What to Know
- De Blasio told lawmakers the type of high-paying jobs the Amazon deal could bring to Queens are the kind the city needs.
- Amazon has said it would bring at least 25,000 and as many as 40,000 jobs to Long Island City.
- A report said the company was having second thoughts because of opposition from some influential local politicians.
It was “mission critical” for New York City to land one of Amazon’s second headquarters and the tens of thousands of jobs the company promises to create, Mayor Bill de Blasio said Monday, just days after a report said the company was having second thoughts because of opposition from some influential local politicians.
De Blasio told lawmakers at a state budget hearing on local government funding that the type of high-paying jobs the Amazon deal could bring to Queens are the kind the city needs to expand its technology sector. Amazon has said it would bring at least 25,000 and as many as 40,000 jobs to the Long Island City neighborhood over 10 to 15 years.
“We never had a single plan, a single agreement” that brought so many jobs, de Blasio said during his 2½ hours of testimony.
Meanwhile, dozens of people rallied Monday in favor of Amazon headquarters, saying they welcome the jobs and opportunities in their neighborhood.
"I'm not gonna allow anybody to come into my community and disrupt and deny them the opportunity for a better life," said April Simpson, president of the Queensbridge Houses Tenant Association.
"We're at the table. And that's a blessing," she later told News 4.
Community leader Bishop Mitchell Taylor said of his fellow residents, "We need to speak to them and not allow people coming from outside our communities to speak for us."
The mayor and Democratic Gov. Andrew Cuomo last year brokered the deal with Amazon, offering some $2.8 billion in city and state tax incentives and subsidies.
De Blasio told lawmakers that the city expects its income tax revenues to drop $1 billion this year due to several factors, including December’s stock market volatility. Last week, Cuomo said overall state revenues are down more than $2 million for many of the same reasons.
“We need those jobs,” de Blasio said at the hearing. “We need that revenue.”
But the Amazon deal is facing staunch opposition from some fellow Democrats in the New York City Council and the state Senate, who say too much was given away to one of the world’s richest companies.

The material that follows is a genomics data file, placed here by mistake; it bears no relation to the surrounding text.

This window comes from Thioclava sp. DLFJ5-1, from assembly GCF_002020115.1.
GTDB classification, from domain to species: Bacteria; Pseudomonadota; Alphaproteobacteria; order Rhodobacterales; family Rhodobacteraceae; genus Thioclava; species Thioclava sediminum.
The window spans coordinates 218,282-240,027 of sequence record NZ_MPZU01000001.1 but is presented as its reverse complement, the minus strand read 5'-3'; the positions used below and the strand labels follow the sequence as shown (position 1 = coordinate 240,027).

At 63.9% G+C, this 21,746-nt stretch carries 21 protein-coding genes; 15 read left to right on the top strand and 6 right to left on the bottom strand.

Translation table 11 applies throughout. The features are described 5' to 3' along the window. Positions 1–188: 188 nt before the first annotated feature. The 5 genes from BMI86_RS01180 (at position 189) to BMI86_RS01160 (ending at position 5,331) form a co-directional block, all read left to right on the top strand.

Sen. Michael Gianaris, the No. 2 lawmaker in the Democrat-controlled Senate, is one of the leading opponents of the Amazon deal. Gianaris, whose Queens district includes Long Island City, has said the city and state incentives could have been spent on local programs such as public transit and housing.
His opposition and that of others, including New York City Council Speaker Corey Johnson, has Amazon executives rethinking the New York location, according to a report last Friday by the Washington Post, which cited two unnamed people familiar with the company’s thinking.
Speaking on public radio Monday, Gianaris said concerns that Amazon might abandon the deal haven’t prompted him to reconsider his opposition.
“New York is bigger than Amazon,” he said. “We don’t have to do what they want, especially if it’s the wrong thing.”
Cuomo on Friday accused the state Senate of “governmental malpractice” and siding with those who are “pandering to the local politics.” His comments came after Gianaris was nominated for a state board that might have sway over the Amazon project’s subsidies. Cuomo has the final say over board appointments but hasn’t said whether he’ll approve or reject Gianaris’ nomination.
The Amazon debate has caused a rift among some Albany Democrats, with Senate Majority Leader Andrew Stewart Cousins, of Yonkers, accusing the governor of trying to divide the party after the Democrat-controlled Legislature passed a series of progressive measures over the past month.
Cuomo again defended the Amazon deal during a news conference in the state Capitol on Monday, saying the project will bring good jobs in a promising sector of the economy — as well as billions of dollars in new tax revenue. He said any project of its size would generate local opposition.
“It’s the nature of the beast,” he said.